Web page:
David Neeleman founded JetBlue, originally called NewAir, in 1999.  In its formative years, JetBlue airlines mimicked the structure of Southwest airlines, since Neeleman was their former executive vice president.  The new airline company offered consumers low-cost travel fare and had the desire to provide outstanding service.  Neeleman’s objective for JetBlue was to bring a level of humanity back to air travel, therefore, the airline offered consumers services such as, satellite radio, in-flight entertainment, more leg room, and television for every seat.  In late 1999, JetBlue launched its initial operations in New York’s John F. Kennedy International Airport.  Subsequently, in February 2000, the government formally approved for the airline to offer services out Fort Lauderdale and Buffalo, New York.  As the airline continued to grow, it became one of the few airlines that made a profit after the 2011 terrorist attack.  In the midst of the airline facing competition from rivals, various successes and failures, they still prevailed.

Evaluation of Competitive Environment

        Porter’s five forces was developed by Michael Porter as an analytical tool to evaluate competitive environments. The following highlight the five basic competitive forces; threat of new entrant, bargaining power of buyers, bargaining power of suppliers, threat of substitute products and services, and the intensity of rivalry among competitors in an industry (Dess, et al 2019).  In the airline industry, the treat of entry is significantly decreased due to certain requirements, such as, having substantial capital to enter, strict government regulations, service diversity, and security and safety threats.  Despite the industry’s low threat of entry, airlines still display competitive rivalry at a high rate.  Many, if not all airlines in all of the sectors compete for low-fare, mergers, and limited gate space at airports.  With the gaps being closed between traditional network airlines and low-cost airlines in the past two decades, there has been an increase in buying power and high supplier in all sectors. The primary aircraft suppliers that create increased supply power are Boeing, Embraer, and Airbus.  As the suppliers of aircrafts are controlled by just a few airlines, it has become more concentrated than that of the purchasing industry, rendering the bargaining power of these suppliers high.  Even though supplier power is increased, there is also a matching increase with buying power.  Since competitive advantage drives suppliers in the industry, one can state that the aircraft industry is lacking in differentiation.  Hence, this permits suppliers to have price wars among themselves, while not enforcing switching costs.  Finally, the threat of substitutes presents itself due to the fact that people employee various avenues to travel (car, train, bus, or boats). It is important that JetBlue utilize data from studies of why people use other means of transportation to travel to gain competitive advantage.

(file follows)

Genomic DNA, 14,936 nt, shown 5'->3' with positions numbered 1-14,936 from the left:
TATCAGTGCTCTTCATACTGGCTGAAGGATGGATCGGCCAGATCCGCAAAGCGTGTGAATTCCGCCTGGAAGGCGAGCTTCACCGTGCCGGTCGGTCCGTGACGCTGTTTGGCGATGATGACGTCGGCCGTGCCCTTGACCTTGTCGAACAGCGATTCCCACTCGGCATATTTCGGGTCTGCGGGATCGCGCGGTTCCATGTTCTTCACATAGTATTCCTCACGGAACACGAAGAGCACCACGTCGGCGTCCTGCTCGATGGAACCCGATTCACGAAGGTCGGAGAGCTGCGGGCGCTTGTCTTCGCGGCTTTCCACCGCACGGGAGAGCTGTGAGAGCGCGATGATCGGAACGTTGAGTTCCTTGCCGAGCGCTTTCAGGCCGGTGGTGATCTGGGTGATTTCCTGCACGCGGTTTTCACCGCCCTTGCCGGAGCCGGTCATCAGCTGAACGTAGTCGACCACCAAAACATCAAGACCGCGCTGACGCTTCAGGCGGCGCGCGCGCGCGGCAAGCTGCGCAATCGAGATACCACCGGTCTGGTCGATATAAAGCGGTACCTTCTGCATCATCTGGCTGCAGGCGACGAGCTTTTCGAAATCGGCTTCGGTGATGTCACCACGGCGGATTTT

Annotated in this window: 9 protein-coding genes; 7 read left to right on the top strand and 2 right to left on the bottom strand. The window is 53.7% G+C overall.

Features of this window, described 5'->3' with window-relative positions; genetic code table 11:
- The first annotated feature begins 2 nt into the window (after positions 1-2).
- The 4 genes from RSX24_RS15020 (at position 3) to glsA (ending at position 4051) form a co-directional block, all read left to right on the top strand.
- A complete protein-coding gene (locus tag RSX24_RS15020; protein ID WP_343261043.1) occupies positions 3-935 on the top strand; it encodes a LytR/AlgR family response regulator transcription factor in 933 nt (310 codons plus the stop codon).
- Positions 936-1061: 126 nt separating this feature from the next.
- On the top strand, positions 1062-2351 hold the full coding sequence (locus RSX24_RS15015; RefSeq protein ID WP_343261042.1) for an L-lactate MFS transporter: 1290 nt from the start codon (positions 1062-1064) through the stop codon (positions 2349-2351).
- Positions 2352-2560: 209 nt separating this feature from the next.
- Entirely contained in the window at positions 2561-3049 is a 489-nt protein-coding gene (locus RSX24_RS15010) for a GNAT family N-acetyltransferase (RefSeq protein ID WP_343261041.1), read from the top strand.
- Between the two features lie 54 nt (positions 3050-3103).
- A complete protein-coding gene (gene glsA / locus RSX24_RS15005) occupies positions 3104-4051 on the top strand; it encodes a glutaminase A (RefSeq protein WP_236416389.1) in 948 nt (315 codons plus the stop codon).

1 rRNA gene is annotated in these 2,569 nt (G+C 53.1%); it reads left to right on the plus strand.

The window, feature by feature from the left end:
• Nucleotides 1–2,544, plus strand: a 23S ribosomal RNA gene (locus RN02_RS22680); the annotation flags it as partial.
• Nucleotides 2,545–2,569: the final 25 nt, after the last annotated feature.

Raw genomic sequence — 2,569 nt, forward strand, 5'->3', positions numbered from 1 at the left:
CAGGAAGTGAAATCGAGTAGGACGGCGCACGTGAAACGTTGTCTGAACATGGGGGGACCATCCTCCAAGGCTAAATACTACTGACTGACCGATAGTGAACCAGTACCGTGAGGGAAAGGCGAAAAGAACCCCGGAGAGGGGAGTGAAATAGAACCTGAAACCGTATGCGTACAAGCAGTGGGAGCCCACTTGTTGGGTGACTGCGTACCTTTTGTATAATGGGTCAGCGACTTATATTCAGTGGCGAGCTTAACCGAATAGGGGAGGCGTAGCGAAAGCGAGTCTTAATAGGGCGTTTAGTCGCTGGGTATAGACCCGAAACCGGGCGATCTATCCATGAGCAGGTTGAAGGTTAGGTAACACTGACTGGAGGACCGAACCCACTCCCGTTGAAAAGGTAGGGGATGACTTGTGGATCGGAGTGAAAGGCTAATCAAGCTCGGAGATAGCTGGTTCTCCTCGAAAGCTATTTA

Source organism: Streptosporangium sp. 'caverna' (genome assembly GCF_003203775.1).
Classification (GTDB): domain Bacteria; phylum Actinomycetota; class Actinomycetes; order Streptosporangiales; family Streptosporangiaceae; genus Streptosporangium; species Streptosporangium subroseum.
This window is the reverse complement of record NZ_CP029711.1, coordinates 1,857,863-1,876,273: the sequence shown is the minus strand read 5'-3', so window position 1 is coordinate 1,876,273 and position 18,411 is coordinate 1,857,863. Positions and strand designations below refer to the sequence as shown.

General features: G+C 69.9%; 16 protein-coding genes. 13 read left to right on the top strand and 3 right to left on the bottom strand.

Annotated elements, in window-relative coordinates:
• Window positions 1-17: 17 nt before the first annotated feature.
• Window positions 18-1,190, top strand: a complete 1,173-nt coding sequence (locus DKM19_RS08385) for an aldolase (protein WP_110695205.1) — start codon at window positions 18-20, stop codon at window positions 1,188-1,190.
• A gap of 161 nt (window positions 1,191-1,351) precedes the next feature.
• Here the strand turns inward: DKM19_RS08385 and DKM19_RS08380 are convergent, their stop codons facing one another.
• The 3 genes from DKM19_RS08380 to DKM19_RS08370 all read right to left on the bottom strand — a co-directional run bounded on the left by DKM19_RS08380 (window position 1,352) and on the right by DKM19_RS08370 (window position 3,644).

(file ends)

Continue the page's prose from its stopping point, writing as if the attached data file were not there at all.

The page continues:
Evaluation of Competitive Business-level Strategies

        Dess states, “the opposing pressures that managers face place conflicting demands on firms as they strive to be competitive (Dess, et al Pg. 217).  Therefore, the need to be competitive drive organizations to decrease unit prices in order to appeal to customers. Furthermore, in order to cater to specific localities being served by an organization, they must continually modify their products to fit the local markets.  Thus, to compete locally, industries must strategically distinguish their products in each locality or country they are present in to maintain competitive advantage.  The strategy to differentiate has to create a unique distinction in the services or products being offered by the organization in order to create value in the eyes of the customer.  There are several methods of differentiation that can be used, such as customer service, technology, dealer network, features, brand image, and innovation.  JetBlue Airline stands out in the industry because it has utilized technology to increase performance for its pilots, the features on the aircrafts offer customer luxury/comfort, and the excellent customer service to all passengers is incomparable.

        Evaluation of Competitive Corporate-level Strategies

Corporate governance is known as the connection between many participants when defining the performance and direction of corporations (Dess, et al, 2019) Therefore, having secure and strong corporate governance is an excellent method of gaining competitive advantage.   Those who actively participate in corporate governance are known as management, shareholders, and the board of directors. One of the most important aspects of maintaining corporate governance is via strategic management, one that empowers organizations to create and maintain their competitive advantage over others.  There are four main features of strategic management organizations must recognize and implement, they are; the need to incorporate long-term and short-term perspectives, direct the corporation toward achieving the overall set goals and objective, recognizing trade-offs between effectiveness and efficiency, and include various stakeholders in the decision making process (Dess, et al, 2019).